But hey, never mind the fact that alcohol is grossly overpriced in Singapore… Let’s rejoice in the fact that, through some arcane wizardry, there are actually more duty-free alcohol permutations than before!
From 1 Apr 2019, you can now choose from the following 5 combos (up from 3):
- 1L spirit + 1L wine
- 1L spirit + 1L beer
- 1L wine + 1L beer
- 2L wine
- 2L beer
On the positive side, it looks like DFS at Changi Airport is going to be doing brisk business in February and March.
GST to apply to digital services (1 Jan 2020)
Okay, now let’s recap what was announced during Singapore Budget 2018. Not because I bo liao / got nothing better to write about, because we’re now one year closer to the GST changes announced then, kicking in.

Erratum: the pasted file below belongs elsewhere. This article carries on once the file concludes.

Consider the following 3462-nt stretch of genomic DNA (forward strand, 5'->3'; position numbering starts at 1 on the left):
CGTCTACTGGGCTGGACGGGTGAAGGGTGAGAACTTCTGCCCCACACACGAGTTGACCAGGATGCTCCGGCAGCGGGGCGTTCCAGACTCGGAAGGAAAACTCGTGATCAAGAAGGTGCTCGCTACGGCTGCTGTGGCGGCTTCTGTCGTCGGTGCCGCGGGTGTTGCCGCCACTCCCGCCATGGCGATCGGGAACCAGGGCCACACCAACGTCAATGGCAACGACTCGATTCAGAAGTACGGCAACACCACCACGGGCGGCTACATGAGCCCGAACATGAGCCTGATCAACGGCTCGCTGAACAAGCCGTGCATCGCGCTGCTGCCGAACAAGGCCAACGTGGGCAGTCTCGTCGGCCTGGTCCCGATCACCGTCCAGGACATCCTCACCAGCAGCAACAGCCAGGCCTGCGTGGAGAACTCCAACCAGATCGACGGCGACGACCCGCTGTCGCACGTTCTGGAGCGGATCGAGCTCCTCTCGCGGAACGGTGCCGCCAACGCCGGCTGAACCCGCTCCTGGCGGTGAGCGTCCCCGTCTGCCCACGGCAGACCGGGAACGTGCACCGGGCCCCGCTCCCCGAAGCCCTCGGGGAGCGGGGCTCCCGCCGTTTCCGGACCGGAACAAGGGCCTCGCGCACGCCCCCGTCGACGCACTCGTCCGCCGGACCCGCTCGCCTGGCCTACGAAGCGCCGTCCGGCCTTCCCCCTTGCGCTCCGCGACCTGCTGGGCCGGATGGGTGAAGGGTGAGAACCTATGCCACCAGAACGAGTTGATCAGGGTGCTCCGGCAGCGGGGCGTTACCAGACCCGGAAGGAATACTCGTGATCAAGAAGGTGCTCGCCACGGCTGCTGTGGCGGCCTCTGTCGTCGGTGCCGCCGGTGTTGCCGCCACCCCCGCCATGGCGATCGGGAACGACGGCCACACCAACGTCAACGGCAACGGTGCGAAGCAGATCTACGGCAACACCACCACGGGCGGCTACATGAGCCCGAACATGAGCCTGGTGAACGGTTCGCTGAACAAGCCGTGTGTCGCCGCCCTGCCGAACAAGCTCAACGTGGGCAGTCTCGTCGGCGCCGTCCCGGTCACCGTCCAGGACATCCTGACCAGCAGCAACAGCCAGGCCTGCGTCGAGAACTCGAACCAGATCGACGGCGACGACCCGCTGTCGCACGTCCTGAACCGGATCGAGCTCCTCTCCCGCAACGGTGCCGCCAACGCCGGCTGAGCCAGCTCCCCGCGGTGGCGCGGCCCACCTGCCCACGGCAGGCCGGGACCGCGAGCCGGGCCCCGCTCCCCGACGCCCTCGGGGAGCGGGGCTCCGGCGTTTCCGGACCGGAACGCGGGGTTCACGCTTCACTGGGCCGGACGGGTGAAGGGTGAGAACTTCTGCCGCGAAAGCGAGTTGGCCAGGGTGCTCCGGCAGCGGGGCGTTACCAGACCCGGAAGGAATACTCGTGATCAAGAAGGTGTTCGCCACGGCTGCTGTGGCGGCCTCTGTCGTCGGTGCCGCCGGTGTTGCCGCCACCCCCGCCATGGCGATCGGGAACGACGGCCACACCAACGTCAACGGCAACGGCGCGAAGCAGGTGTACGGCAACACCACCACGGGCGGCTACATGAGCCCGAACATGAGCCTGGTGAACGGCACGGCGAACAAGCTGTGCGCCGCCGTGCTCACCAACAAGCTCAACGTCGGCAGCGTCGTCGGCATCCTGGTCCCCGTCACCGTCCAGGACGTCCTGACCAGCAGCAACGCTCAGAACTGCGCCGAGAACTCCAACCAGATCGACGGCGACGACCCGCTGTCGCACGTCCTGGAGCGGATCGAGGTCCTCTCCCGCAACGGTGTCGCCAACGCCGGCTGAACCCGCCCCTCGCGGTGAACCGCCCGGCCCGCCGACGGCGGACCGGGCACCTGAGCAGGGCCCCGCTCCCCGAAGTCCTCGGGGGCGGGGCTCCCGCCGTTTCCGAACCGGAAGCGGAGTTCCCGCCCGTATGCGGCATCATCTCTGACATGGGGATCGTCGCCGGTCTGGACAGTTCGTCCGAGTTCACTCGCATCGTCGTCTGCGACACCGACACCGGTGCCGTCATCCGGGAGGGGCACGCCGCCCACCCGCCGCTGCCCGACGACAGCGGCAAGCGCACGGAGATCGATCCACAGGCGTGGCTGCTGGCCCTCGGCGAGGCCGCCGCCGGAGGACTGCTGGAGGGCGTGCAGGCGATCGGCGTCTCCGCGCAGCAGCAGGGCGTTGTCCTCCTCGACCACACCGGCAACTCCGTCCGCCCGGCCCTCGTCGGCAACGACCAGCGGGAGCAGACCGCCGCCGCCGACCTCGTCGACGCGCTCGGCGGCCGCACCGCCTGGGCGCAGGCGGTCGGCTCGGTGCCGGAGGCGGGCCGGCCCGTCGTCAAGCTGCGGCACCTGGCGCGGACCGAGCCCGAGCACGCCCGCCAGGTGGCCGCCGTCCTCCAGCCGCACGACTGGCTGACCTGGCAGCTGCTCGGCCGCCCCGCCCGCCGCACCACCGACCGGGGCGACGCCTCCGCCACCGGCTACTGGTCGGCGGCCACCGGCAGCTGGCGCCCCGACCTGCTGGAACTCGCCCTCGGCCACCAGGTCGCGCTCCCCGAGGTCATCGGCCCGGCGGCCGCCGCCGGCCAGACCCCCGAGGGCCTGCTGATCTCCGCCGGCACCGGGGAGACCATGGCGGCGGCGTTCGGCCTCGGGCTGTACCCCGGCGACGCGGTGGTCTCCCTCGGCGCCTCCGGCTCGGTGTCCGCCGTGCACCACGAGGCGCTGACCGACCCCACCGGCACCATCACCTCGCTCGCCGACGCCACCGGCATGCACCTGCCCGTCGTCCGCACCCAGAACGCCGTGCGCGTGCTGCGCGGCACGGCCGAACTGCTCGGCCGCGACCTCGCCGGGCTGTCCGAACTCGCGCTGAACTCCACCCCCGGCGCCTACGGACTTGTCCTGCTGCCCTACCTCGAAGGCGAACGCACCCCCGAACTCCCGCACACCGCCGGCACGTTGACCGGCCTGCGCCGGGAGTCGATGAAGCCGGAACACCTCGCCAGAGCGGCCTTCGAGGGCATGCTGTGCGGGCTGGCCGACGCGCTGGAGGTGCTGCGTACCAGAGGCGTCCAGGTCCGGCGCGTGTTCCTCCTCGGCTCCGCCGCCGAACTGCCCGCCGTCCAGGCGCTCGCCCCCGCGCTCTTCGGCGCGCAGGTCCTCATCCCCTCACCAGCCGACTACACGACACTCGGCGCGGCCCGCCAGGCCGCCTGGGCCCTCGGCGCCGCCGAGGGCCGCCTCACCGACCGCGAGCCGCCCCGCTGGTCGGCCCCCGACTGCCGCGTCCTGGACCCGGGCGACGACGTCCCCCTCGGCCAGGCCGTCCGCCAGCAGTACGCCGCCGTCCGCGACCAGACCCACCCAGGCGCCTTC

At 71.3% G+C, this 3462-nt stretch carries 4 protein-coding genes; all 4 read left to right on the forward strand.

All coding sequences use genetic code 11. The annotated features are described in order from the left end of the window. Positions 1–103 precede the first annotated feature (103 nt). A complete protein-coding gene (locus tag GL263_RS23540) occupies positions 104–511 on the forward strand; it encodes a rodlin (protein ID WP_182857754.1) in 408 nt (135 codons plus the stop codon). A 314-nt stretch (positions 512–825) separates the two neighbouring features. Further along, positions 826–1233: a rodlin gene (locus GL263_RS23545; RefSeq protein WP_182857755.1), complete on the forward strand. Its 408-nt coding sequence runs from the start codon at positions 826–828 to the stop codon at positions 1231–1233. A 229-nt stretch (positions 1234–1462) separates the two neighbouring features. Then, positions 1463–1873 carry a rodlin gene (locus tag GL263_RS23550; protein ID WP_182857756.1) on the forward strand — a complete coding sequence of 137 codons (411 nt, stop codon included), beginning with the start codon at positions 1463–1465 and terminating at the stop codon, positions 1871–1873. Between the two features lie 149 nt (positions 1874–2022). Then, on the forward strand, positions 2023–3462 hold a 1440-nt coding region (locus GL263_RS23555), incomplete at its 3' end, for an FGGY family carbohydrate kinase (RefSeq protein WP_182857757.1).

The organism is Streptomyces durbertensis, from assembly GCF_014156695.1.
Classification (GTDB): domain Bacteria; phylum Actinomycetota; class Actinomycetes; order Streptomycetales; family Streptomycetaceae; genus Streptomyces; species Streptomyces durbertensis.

First, there’s the fact that GST will be chargeable on digital services from 1 Jan 2020.
I don’t know about you, but I’m a little worried because of my near-comical dependency on the internet for almost all basic needs.
I honestly don’t know how I’d survive if things like groceries, household items and, um, food, weren’t so readily available on RedMart, Lazada and Deliveroo. Plus there’s entertainment subscriptions like Spotify and Netflix, gaming platforms like Steam, transport like Gojek and Grab, and payment/deal apps like Fave.
I’m not sure which of these companies will need to be GST-registered (there’s a criteria of at least $100,000 in annual sales to Singapore customers) but I guess we’ll find out in less than a year’s time.
While it’s probable that you don’t actually see GST as a line item in your in-app purchases, I wouldn’t be surprised if prices slowly increase by at least 7% (and soon, 9%) in the coming year. Dammit, that’s really going to eat into my credit card rebates.
Fortunately, the current GST relief on imported goods by mail (a.k.a. online shopping) remains the same: You don’t have to pay GST on shipments up to $400 each in value. For now.